“Investigation requires thinking and acting, acting based on continual thinking. One mistake may make invalid months of tedious effort. An investigator cannot seek personal aggrandizement….does not seek personal credit, but rather seeks to give credit to others who have assisted him…Commendation is due them for their part in the administration of justice.”

“The clues that lead to the solution of an offense lie in the scene of the crime. Therefore, the investigator must be aware of what constitutes evidence, what are the clues, where they may be found, and how they may be produced, collected and preserved.”  

“Evidence is anything that may be presented in determining the truth about a fact in question. Evidence is that which supplies the means of arriving at the truth. Evidence may be a matter of fact from which another matter of fact may be inferred.”

“So far as the investigator is concerned, everything at the scene of a crime that can be used in ascertaining what in fact occurred constitutes evidence.”

“Evidence is obtained through one or more of the five senses – seeing, hearing, feeling, smelling or tasting. It is this evidence, unearthed by the investigator through the use of these senses during the course of an investigation that enables him to reconstruct the happening, to identify the person or person involved, and to destroy the alibi of suspects. From the crime scene, evidence is gathered to establish the fact of the offense and to identity of the perpetrator. To prove commission of an offense, the steps which constitute the crime must be taken. These steps are considered the elements of the crime.”

“The investigator must establish each step of the crime in order to prove the offense, and in order to establish each step, he must be aware of the elements in each offense. The elements of a crime are the aggregate of those factors necessary to constitute the particular offense. Two elements most common to all offenses are the act and the intent. The elements are indicated in the statutory definition of the particular offense.”

“the elements of the crime of murder are that the victim named or described is dead; and the death of the victim resulted from an act or an omission of the accused; that the accused had a premeditated design to kill, or intended to kill or inflict great bodily harm, or was engaged in an act inherently dangerous to others, such as an act which shows wanton disregard of human life. Unless all three of the above elements are established through investigation, the crime of murder is not proved, although some other offense may be proved.”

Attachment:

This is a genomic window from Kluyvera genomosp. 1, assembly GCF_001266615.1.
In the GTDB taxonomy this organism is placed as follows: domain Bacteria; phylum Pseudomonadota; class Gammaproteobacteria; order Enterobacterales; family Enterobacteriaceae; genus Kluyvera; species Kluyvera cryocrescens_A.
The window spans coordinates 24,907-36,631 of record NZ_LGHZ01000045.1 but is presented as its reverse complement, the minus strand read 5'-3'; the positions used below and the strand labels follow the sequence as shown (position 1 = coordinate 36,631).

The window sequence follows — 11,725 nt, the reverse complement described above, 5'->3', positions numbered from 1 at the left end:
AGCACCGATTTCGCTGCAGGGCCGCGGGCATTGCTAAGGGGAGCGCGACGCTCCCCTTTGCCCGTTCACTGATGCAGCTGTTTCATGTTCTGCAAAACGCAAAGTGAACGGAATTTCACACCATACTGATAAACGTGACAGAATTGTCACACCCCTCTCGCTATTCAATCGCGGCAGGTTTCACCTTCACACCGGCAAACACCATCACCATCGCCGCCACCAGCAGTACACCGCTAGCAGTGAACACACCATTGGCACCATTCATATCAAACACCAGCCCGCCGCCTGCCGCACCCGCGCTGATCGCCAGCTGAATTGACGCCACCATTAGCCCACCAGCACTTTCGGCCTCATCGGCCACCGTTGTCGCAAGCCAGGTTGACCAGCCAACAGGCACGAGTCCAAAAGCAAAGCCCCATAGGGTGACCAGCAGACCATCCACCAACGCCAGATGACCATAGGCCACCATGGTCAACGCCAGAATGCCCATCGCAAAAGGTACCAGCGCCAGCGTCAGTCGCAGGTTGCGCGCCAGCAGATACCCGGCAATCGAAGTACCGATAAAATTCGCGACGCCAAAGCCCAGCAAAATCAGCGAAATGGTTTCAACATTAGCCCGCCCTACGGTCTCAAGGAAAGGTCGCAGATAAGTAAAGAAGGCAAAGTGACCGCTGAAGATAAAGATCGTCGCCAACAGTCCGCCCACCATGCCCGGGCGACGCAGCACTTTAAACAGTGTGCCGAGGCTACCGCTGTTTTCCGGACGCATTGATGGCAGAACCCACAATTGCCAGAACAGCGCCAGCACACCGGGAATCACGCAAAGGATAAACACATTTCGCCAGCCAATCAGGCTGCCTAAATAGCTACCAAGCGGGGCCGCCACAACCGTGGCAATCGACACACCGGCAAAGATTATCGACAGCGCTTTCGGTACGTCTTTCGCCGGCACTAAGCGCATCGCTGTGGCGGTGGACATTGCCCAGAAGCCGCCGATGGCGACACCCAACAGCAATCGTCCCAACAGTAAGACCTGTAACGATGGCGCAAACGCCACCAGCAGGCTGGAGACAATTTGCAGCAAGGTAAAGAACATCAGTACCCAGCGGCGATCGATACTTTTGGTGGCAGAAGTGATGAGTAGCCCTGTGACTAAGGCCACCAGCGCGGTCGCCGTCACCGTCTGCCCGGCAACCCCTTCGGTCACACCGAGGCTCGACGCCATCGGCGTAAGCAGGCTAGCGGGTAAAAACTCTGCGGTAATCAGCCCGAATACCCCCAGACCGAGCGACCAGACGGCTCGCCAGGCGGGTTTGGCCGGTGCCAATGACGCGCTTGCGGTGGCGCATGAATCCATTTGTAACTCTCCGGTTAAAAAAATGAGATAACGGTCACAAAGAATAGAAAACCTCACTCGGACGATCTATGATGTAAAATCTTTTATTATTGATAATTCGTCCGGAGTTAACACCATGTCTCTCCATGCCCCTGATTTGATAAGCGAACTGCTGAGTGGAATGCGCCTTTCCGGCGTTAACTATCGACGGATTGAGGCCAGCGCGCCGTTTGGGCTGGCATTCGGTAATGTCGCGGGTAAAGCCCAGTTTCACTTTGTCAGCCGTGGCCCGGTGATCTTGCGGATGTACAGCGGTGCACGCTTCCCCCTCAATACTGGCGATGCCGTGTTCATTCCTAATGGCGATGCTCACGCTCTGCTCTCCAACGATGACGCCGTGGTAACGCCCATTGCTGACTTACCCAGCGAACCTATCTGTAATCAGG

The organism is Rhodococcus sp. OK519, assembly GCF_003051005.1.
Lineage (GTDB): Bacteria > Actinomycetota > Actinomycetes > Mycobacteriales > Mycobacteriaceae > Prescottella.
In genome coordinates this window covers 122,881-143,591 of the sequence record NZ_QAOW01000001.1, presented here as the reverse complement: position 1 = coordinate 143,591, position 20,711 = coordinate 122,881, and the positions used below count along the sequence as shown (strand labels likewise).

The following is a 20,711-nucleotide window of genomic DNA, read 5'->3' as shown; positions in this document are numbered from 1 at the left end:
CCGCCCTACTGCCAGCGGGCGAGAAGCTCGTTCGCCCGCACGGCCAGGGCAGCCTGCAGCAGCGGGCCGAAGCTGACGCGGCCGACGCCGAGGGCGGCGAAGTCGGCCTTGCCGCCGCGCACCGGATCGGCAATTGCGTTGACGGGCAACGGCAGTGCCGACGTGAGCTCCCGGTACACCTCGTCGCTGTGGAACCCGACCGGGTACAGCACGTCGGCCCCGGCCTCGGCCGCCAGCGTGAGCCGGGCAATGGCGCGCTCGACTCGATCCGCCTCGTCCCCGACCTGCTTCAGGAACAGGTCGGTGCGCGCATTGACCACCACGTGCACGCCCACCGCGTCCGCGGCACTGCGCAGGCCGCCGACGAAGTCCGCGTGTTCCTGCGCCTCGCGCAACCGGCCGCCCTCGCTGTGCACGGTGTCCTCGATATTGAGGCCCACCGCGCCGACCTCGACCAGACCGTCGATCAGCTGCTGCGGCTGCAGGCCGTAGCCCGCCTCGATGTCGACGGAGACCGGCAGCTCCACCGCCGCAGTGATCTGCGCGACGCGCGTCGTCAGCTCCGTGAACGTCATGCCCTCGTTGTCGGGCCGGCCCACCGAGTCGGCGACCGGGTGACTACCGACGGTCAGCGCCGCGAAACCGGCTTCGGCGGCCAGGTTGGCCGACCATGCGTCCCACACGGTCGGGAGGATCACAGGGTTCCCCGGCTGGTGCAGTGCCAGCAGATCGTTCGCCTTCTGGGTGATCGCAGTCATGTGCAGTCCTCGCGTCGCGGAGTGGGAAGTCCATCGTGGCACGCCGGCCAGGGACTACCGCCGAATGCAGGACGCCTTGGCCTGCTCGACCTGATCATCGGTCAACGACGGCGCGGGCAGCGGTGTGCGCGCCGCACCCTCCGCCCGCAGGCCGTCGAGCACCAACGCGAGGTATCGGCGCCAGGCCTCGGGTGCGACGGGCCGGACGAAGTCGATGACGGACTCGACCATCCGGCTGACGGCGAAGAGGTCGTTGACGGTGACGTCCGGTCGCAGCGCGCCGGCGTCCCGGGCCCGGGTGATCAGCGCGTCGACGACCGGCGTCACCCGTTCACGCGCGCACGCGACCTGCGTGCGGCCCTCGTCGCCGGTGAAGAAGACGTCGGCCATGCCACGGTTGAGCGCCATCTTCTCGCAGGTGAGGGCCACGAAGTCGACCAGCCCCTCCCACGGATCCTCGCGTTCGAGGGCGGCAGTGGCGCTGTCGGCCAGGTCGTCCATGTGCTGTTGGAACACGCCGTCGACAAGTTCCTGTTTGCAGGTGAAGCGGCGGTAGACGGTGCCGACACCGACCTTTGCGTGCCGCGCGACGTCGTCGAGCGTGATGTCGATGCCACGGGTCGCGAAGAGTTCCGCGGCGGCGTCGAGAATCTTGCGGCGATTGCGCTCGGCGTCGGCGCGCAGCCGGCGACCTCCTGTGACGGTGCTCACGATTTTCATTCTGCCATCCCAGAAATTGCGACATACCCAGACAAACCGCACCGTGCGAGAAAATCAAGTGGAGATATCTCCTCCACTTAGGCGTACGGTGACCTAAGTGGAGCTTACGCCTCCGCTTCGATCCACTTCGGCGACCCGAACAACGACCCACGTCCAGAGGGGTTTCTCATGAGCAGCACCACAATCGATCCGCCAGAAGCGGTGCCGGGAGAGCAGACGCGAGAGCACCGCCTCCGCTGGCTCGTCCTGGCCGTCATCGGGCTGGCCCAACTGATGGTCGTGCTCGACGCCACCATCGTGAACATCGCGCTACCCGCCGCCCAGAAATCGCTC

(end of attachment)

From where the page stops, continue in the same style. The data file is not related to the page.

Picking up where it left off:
“Physical evidence found at the scene of an offense may permit the investigator to reconstruct the manner in which the act was committed. Such evidence may also identify the perpetrator. He may have left a personal article which can be traced to him….he may have left his trademark of operation.”

“There are two types of evidence found at a crime scene; fixed or immovable evidence and moveable evidence….If the possession of the evidence is unaccountable for a moment, the evidence is rendered inadmissible. A general rule to be followed by every investigator is: Nothing at a crime scene is too insignificant for proper treatment. Cases are never lost because too much evidence has been gathered and preserved.”

“…Too often an investigator will close a case when he has secured enough proof to convince himself that the accused is guilty…His findings must be such as to convince a court that the accused committed an illegal act. The most common error made by investigators is to pass up evidence as immaterial and unnecessary. Later, the evidence so passed may be of great importance. No investigator can tell what observation will be important in the future.”

“Evidence is always present at the scene of the commission of any crime. Whether or not the evidence is found is another matter. That it is not found, does not prove its absence….The perpetrator of a criminal act must leave traces of his actions. Those traces are part of the crime scene.”

“One person must be in charge of a crime scene. He will direct the protection and search….The names and addresses of all persons found on or adjacent to the scene are obtained…and questioned….and later interrogated….Witnesses should not be permitted to talk to each other and complete statements taken.”